An alternative hypothesis implicates vasoconstrictive influences (either factors that induce functional vasoconstriction or stimuli that induce direct structural changes in the vessel wall, causing increased peripheral resistance) as the primary cause of hypertension.

Moreover, chronic or repeated vasoconstrictive influences could cause structural thickening of the resistant vessels. In this model, the structural changes in the vessel wall may occur early in hypertension, preceding rather than being strictly secondary to the vasoconstriction.

Environmental factors could modify expression of the genetic determinants of increased pressure. Stress, obesity, smoking, physical inactivity, and heavy consumption of salt have all been implicated as exogenous factors in hypertension. Indeed, evidence linking the level of dietary sodium intake with the prevalence of hypertension in different population groups is particularly impressive. Moreover, in both essential and secondary hypertension, heavy sodium intake augments the condition.

To summarize, essential hypertension is a complex, multifactorial disorder. Although single gene disorders can be responsible for hypertension in unusual cases, it is unlikely that a mutation at a single gene locus is a major cause of essential hypertension in the larger population. It is more likely that essential hypertension results from the combined effect of mutations or polymorphisms at several gene loci that influence blood pressure, interacting with a variety of environmental factors.

Thus, environmental factors (e.g., stress, salt intake) affect the variables that control blood pressure in the genetically predisposed individual. Mendelian forms of hypertension and hypotension are rare but yield insights into pathways and mechanisms of blood pressure regulation, and they may help define rational targets for therapeutic intervention. Sustained hypertension requires participation of the kidney, since the kidney normally responds to hypertension by eliminating salt and water.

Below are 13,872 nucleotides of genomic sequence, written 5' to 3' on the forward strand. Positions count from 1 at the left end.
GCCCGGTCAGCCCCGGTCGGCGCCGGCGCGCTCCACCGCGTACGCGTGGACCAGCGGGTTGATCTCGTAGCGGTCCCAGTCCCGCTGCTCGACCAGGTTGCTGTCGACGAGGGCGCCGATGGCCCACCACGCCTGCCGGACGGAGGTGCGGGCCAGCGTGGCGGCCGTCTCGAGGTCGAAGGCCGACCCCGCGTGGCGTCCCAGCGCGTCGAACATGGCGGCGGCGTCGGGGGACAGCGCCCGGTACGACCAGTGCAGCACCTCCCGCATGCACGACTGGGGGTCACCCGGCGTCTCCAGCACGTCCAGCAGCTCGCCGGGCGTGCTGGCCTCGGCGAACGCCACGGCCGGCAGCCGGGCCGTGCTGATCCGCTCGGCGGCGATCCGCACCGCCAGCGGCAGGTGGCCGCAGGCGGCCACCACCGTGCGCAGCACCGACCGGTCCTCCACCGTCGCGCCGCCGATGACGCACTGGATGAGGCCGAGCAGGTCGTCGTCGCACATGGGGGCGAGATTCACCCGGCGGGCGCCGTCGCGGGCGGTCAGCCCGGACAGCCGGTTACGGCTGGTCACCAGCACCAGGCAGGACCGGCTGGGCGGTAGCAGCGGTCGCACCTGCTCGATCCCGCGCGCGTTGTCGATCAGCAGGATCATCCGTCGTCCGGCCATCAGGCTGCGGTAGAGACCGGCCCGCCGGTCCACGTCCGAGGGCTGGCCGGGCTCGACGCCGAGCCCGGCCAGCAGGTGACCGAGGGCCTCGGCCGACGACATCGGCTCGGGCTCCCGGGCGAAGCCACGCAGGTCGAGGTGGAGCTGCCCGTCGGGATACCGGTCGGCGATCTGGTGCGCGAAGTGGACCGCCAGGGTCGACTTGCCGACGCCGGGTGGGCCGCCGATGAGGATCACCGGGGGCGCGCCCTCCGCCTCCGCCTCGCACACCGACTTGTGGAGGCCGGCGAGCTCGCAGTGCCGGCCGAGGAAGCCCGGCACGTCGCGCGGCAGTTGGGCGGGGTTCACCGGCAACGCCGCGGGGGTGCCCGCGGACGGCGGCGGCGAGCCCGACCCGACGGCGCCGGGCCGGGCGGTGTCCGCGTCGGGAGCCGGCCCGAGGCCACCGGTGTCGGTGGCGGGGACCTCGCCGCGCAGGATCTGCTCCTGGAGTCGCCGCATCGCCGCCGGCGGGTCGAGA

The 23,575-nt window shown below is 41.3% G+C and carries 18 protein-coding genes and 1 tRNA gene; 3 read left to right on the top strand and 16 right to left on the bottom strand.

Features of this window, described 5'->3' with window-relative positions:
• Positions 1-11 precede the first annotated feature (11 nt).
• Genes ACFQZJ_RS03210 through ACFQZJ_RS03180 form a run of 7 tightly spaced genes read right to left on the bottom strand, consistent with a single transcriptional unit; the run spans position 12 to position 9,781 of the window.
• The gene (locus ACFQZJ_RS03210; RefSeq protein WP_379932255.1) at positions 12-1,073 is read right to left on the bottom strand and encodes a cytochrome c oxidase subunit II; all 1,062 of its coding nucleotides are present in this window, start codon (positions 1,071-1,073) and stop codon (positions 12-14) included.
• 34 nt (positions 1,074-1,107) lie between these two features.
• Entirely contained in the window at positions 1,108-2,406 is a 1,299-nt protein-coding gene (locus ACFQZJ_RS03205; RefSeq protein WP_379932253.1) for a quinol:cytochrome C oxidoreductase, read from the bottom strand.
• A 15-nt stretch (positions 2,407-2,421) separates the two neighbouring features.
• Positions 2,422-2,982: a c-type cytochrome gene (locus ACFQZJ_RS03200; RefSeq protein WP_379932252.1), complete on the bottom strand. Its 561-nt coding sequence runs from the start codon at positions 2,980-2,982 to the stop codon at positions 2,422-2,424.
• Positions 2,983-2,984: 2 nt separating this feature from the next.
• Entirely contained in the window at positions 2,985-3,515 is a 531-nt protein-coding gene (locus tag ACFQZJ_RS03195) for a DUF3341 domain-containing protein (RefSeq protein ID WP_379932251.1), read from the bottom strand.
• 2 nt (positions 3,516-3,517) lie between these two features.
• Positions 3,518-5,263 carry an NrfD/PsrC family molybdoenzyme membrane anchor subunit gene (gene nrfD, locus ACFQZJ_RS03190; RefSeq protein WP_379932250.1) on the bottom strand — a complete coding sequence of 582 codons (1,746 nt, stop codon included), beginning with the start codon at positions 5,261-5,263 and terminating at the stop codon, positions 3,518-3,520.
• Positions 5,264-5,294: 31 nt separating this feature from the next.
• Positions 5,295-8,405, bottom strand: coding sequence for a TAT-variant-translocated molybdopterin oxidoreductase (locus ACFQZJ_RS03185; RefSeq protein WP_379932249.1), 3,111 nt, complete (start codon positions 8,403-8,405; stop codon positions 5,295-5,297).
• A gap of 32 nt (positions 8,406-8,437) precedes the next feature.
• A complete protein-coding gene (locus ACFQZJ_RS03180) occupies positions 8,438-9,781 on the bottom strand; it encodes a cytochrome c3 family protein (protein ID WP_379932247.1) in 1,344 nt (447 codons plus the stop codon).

Susceptibility genes for essential hypertension in the larger population are currently unknown but may well include genes that govern responses to an increased renal sodium load, levels of pressor substances, reactivity of vascular SMCs to pressor agents, or SMC growth. In established hypertension, both increased blood volume and increased peripheral resistance contribute to the increased pressure.

Susceptibility loci

- 2p24-p25 (12228842)
- chromosome 1q (17236131)


- Malignant hypertension by Washington Deceit

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See also

- arterial hypertension


- Cowley AW Jr. The genetic dissection of essential hypertension. Nat Rev Genet. 2006 Nov;7(11):829-40. PMID: 17033627

- Agarwal A, Williams GH, Fisher ND. Genetics of human hypertension. Trends Endocrinol Metab. 2005 Apr;16(3):127-33. PMID: 15808811

- Mein CA, Caulfield MJ, Dobson RJ, Munroe PB. Genetics of essential hypertension. Hum Mol Genet. 2004 Apr 1;13 Spec No 1:R169-75. PMID: 14764624


- Chang YP, Liu X, Kim JD, Ikeda MA, Layton MR, Weder AB, Cooper RS, Kardia SL, Rao DC, Hunt SC, Luke A, Boerwinkle E, Chakravarti A.Multiple genes for essential-hypertension susceptibility on chromosome 1q.Am J Hum Genet. 2007 Feb;80(2):253-64. PMID: 17236131